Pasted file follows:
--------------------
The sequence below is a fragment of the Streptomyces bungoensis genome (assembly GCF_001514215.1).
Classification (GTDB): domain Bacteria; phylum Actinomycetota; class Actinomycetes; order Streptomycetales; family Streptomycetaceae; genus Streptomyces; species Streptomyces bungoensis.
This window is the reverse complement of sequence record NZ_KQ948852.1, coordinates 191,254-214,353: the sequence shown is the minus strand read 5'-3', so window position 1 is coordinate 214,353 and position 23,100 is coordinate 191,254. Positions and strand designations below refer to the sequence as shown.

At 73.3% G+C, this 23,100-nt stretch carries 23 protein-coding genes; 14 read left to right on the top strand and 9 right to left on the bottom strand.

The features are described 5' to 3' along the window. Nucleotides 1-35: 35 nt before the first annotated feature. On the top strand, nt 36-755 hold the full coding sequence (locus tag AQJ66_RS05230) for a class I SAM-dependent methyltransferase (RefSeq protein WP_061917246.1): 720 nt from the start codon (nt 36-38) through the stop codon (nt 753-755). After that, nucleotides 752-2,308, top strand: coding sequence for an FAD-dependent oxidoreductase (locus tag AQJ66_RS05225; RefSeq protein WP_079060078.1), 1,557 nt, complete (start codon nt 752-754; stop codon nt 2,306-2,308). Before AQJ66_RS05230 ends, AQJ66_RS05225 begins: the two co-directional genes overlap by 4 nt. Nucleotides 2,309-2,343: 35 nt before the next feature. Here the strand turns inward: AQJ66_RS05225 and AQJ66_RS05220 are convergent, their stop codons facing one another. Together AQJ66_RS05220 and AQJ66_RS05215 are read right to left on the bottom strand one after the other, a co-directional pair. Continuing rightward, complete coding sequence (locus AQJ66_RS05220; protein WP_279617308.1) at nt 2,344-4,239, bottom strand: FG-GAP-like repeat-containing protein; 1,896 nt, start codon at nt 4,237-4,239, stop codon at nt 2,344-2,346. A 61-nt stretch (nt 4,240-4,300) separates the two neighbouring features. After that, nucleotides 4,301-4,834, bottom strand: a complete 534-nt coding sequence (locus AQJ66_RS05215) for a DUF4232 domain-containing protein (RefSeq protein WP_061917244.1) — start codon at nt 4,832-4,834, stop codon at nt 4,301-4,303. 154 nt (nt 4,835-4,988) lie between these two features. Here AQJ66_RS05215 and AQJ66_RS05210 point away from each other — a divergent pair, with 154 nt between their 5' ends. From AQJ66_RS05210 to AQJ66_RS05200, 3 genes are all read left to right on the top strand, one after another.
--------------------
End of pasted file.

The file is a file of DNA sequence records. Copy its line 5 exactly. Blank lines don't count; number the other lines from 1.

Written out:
The features are described 5' to 3' along the window. Nucleotides 1-35: 35 nt before the first annotated feature. On the top strand, nt 36-755 hold the full coding sequence (locus tag AQJ66_RS05230) for a class I SAM-dependent methyltransferase (RefSeq protein WP_061917246.1): 720 nt from the start codon (nt 36-38) through the stop codon (nt 753-755). After that, nucleotides 752-2,308, top strand: coding sequence for an FAD-dependent oxidoreductase (locus tag AQJ66_RS05225; RefSeq protein WP_079060078.1), 1,557 nt, complete (start codon nt 752-754; stop codon nt 2,306-2,308). Before AQJ66_RS05230 ends, AQJ66_RS05225 begins: the two co-directional genes overlap by 4 nt. Nucleotides 2,309-2,343: 35 nt before the next feature. Here the strand turns inward: AQJ66_RS05225 and AQJ66_RS05220 are convergent, their stop codons facing one another. Together AQJ66_RS05220 and AQJ66_RS05215 are read right to left on the bottom strand one after the other, a co-directional pair. Continuing rightward, complete coding sequence (locus AQJ66_RS05220; protein WP_279617308.1) at nt 2,344-4,239, bottom strand: FG-GAP-like repeat-containing protein; 1,896 nt, start codon at nt 4,237-4,239, stop codon at nt 2,344-2,346. A 61-nt stretch (nt 4,240-4,300) separates the two neighbouring features. After that, nucleotides 4,301-4,834, bottom strand: a complete 534-nt coding sequence (locus AQJ66_RS05215) for a DUF4232 domain-containing protein (RefSeq protein WP_061917244.1) — start codon at nt 4,832-4,834, stop codon at nt 4,301-4,303. 154 nt (nt 4,835-4,988) lie between these two features. Here AQJ66_RS05215 and AQJ66_RS05210 point away from each other — a divergent pair, with 154 nt between their 5' ends. From AQJ66_RS05210 to AQJ66_RS05200, 3 genes are all read left to right on the top strand, one after another.